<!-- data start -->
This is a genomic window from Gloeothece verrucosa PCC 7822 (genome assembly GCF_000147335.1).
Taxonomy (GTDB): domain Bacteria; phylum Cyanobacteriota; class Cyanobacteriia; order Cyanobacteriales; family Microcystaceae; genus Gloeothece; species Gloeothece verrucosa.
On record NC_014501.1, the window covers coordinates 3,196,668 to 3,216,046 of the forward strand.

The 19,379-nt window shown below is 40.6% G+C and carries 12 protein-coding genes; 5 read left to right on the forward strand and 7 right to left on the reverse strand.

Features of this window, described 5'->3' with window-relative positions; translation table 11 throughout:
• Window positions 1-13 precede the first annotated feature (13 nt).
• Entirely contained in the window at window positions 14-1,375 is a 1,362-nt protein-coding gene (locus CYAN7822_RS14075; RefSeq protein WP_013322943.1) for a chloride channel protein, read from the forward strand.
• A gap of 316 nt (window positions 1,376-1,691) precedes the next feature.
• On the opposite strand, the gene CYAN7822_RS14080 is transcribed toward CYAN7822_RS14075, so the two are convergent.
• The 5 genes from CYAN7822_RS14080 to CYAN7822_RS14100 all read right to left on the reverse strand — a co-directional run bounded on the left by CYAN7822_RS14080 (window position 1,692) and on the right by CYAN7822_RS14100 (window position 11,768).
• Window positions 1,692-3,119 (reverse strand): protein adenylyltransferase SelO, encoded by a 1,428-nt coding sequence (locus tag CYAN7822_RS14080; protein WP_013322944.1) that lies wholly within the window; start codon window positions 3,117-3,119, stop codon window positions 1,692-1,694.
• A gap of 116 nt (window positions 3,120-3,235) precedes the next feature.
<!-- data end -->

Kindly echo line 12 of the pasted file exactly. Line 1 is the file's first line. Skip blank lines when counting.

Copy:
• A gap of 116 nt (window positions 3,120-3,235) precedes the next feature.